Photo credit: telesurenglish
By BO Staff Writer
On Saturday the country’s security controls were handed over to the military until 15h00 on Sunday or until such time that the state of exception (that the military was given) would last. Only the president or the military can determine when the curfew should end. This was in terms of the President’s Decree 893. Consequently the military imposed a curfew of 24 hours preventing the movement of people in ‘’sensitive areas’ and ‘public spaces’, beginning from 3:00 p.m. on Saturday.
Undeterred protesters continued with demonstrations. The military curfew has subsequently been lifted partially in certain parts of Quito pending the outcome of talks between President Lenín Moreno and the Ecuadorean Confederation of Indigenous Nationalities (Conaie). The United Nations Ecuador and the Ecuadorean Episcopal Conference will mediate these talks.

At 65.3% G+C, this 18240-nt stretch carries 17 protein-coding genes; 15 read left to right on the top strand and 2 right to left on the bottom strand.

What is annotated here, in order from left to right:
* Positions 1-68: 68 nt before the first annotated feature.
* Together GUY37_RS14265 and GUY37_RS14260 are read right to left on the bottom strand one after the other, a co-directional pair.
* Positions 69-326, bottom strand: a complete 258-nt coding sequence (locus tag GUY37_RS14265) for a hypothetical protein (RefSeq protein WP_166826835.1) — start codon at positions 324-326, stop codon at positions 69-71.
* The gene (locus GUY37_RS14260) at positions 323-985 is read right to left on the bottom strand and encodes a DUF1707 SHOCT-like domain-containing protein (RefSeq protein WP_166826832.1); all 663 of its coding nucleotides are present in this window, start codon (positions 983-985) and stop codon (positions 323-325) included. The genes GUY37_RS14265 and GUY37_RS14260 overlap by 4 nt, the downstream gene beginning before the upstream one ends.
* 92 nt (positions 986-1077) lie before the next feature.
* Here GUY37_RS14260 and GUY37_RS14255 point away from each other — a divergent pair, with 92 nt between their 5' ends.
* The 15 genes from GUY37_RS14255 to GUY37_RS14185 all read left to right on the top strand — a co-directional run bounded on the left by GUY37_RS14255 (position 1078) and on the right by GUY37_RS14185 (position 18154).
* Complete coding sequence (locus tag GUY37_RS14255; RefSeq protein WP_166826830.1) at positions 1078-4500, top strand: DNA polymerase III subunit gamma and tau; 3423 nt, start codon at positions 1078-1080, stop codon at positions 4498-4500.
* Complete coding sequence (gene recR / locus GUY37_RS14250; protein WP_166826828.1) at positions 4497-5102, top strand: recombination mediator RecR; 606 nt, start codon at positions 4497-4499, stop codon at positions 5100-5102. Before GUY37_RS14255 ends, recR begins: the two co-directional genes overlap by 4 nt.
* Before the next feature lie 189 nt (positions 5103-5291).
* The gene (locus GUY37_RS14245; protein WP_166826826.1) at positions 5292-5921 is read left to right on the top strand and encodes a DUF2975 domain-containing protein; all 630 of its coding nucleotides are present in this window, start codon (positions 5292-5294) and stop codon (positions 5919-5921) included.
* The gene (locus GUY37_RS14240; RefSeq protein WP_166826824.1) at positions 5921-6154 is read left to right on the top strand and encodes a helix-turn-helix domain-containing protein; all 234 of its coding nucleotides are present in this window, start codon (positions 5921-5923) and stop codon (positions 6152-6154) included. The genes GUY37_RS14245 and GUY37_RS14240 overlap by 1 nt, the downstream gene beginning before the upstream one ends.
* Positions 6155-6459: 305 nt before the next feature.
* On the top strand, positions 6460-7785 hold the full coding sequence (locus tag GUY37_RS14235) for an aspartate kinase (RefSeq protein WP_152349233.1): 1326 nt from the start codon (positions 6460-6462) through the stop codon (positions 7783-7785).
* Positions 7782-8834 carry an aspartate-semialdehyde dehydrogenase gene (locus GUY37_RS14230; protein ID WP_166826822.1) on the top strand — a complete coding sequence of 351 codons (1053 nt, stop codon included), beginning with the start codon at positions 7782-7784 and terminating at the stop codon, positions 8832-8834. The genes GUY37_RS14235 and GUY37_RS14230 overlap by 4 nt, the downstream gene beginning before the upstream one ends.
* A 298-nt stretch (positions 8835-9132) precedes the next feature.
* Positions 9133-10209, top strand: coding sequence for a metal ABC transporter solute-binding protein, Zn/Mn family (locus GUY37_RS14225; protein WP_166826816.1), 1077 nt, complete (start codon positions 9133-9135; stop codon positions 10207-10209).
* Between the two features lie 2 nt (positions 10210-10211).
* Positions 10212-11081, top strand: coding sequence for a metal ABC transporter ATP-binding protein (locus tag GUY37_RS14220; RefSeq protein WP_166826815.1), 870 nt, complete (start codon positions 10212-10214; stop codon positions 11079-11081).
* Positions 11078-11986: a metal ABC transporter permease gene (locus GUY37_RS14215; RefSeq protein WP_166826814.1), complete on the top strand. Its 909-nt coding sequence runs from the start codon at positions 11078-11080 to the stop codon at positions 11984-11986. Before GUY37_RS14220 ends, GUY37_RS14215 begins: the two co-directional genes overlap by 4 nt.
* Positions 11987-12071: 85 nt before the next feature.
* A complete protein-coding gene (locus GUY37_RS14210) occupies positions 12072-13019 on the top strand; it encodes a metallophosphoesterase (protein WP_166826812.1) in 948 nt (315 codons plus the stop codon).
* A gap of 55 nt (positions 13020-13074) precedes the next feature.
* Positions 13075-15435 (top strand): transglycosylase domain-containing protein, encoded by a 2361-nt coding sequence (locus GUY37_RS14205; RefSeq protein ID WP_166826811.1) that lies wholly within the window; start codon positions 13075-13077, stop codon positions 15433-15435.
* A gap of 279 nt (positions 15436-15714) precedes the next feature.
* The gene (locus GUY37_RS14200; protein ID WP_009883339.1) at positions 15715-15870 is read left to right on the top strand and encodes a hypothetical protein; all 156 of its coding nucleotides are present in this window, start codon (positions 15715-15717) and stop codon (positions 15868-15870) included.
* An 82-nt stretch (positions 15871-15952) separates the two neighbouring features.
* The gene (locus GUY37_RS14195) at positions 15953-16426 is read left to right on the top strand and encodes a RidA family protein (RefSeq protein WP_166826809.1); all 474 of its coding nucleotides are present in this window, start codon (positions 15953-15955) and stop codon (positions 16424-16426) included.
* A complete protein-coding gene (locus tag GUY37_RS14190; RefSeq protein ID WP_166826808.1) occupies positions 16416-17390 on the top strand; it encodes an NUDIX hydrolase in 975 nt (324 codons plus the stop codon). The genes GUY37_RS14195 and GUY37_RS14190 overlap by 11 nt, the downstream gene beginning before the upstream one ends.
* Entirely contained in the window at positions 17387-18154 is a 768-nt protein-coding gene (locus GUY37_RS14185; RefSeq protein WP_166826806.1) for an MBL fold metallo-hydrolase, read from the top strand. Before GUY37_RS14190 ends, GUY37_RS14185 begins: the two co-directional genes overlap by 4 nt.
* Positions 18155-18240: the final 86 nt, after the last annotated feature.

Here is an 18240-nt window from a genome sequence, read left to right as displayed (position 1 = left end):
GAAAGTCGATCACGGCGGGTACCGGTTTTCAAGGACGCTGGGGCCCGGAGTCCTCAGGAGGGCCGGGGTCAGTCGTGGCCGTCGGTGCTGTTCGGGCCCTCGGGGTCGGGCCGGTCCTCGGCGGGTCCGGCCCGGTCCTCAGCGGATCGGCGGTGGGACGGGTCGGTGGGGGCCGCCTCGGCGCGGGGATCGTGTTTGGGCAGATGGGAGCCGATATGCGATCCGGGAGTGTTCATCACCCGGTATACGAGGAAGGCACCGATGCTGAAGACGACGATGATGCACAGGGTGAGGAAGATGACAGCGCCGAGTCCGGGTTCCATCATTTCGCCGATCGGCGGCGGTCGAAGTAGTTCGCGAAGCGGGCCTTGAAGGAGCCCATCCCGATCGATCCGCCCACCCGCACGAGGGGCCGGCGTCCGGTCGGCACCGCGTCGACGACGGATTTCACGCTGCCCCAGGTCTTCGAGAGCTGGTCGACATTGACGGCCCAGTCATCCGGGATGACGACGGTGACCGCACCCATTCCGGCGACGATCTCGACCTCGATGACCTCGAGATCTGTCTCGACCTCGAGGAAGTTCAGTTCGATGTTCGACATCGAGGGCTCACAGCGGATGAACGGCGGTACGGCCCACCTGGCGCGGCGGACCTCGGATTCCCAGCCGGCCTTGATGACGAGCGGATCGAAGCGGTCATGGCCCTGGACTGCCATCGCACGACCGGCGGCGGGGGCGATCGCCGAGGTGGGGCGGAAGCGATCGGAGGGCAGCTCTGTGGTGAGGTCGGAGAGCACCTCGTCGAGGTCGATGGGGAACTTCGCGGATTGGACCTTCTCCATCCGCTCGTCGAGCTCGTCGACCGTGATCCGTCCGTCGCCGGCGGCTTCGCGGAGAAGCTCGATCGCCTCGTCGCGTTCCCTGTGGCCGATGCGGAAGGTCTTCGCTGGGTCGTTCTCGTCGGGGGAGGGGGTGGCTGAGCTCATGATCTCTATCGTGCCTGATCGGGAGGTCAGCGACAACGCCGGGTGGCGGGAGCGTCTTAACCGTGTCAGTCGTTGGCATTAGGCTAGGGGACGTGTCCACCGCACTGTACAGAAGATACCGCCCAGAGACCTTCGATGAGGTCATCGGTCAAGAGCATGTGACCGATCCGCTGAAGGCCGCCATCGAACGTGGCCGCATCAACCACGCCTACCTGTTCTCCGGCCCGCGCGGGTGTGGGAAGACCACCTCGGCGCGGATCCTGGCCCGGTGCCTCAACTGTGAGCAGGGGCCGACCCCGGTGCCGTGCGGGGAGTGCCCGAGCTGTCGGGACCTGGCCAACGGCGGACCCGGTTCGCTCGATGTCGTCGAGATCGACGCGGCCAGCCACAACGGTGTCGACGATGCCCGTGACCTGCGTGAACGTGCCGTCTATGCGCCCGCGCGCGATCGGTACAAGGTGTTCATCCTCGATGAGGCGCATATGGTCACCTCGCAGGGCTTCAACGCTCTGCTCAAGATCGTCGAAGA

In any event the protesters are preparing for potential clashes. Many have come from the Central University, Ecuador with material for barricades and fires.
Six main roads, including the historic Simon Bolivar Avenue, have been shut down owing to the curfew . Moreover in the capital city Quito, which is central to the mobilizations, all the main roads have been closed. All modes of transportation have also been stopped.
On Saturday, after the imposition of the curfew, there were reports that the safe spaces of the protesters such as the Pontificia Universidad Catolica del Ecuador (Pontifical Catholic University of Ecuador), and La Casa de la Cultura (the House of Culture) were attacked.
In the meantime, Moreno had fled Quito during the protests to the city of Salinas where he announced a special session of the National Assembly would be held on 14 October.